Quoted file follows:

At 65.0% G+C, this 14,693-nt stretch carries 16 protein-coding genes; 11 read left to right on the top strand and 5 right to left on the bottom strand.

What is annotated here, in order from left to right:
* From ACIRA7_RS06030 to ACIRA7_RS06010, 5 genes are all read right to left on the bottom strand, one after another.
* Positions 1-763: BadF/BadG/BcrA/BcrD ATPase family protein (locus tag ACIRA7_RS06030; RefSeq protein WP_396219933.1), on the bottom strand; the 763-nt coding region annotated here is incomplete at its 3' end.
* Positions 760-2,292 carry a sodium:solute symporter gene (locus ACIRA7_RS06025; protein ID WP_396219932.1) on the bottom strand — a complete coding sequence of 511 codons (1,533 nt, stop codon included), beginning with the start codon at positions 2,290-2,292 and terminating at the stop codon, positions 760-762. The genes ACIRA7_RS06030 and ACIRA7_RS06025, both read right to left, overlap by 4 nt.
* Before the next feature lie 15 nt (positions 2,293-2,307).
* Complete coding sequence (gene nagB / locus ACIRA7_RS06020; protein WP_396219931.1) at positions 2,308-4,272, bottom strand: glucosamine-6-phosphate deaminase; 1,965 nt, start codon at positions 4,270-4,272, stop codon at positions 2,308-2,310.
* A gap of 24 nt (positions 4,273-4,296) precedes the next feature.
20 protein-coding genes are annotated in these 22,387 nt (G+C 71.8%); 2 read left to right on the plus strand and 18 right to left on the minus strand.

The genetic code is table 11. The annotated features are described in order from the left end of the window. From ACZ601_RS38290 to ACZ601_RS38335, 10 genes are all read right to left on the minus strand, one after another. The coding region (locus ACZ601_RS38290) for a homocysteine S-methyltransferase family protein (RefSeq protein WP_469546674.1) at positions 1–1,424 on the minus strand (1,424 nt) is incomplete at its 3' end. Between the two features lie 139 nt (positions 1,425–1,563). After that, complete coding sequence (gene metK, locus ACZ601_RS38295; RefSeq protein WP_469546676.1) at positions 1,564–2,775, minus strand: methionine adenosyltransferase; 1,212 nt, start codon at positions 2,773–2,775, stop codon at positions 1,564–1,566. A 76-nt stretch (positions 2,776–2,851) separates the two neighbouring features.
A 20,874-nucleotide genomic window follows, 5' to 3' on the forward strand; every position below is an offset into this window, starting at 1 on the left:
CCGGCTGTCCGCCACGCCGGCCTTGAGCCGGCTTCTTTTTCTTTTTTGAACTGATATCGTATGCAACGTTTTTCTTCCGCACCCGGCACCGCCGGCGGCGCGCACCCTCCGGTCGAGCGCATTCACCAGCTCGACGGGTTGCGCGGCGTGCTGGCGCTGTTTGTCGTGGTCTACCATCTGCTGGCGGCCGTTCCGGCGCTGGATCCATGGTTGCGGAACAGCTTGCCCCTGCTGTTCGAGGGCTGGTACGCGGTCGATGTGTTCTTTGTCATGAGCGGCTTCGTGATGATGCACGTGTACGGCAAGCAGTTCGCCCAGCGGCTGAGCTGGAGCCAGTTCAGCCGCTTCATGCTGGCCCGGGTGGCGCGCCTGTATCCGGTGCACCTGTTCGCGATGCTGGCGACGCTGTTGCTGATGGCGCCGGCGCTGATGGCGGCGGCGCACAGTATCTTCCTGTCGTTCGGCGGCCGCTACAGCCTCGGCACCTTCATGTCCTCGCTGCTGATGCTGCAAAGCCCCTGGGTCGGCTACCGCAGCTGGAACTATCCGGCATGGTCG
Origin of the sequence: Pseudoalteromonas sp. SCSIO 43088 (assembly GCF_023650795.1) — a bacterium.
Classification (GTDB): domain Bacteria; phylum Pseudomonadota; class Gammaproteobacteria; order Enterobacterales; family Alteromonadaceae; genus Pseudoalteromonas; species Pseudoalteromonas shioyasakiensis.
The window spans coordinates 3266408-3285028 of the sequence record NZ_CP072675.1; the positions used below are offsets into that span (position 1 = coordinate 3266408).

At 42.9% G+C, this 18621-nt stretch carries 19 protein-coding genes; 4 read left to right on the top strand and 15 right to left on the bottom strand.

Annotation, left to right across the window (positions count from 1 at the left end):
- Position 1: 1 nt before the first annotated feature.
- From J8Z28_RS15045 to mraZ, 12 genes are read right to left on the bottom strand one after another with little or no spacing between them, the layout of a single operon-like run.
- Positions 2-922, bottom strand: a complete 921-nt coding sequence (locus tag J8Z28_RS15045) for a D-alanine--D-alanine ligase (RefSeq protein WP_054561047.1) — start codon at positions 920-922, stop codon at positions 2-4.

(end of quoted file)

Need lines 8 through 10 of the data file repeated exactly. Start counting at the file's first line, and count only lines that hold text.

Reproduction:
* A gap of 24 nt (positions 4,273-4,296) precedes the next feature.
20 protein-coding genes are annotated in these 22,387 nt (G+C 71.8%); 2 read left to right on the plus strand and 18 right to left on the minus strand.

The genetic code is table 11. The annotated features are described in order from the left end of the window. From ACZ601_RS38290 to ACZ601_RS38335, 10 genes are all read right to left on the minus strand, one after another. The coding region (locus ACZ601_RS38290) for a homocysteine S-methyltransferase family protein (RefSeq protein WP_469546674.1) at positions 1–1,424 on the minus strand (1,424 nt) is incomplete at its 3' end. Between the two features lie 139 nt (positions 1,425–1,563). After that, complete coding sequence (gene metK, locus ACZ601_RS38295; RefSeq protein WP_469546676.1) at positions 1,564–2,775, minus strand: methionine adenosyltransferase; 1,212 nt, start codon at positions 2,773–2,775, stop codon at positions 1,564–1,566. A 76-nt stretch (positions 2,776–2,851) separates the two neighbouring features.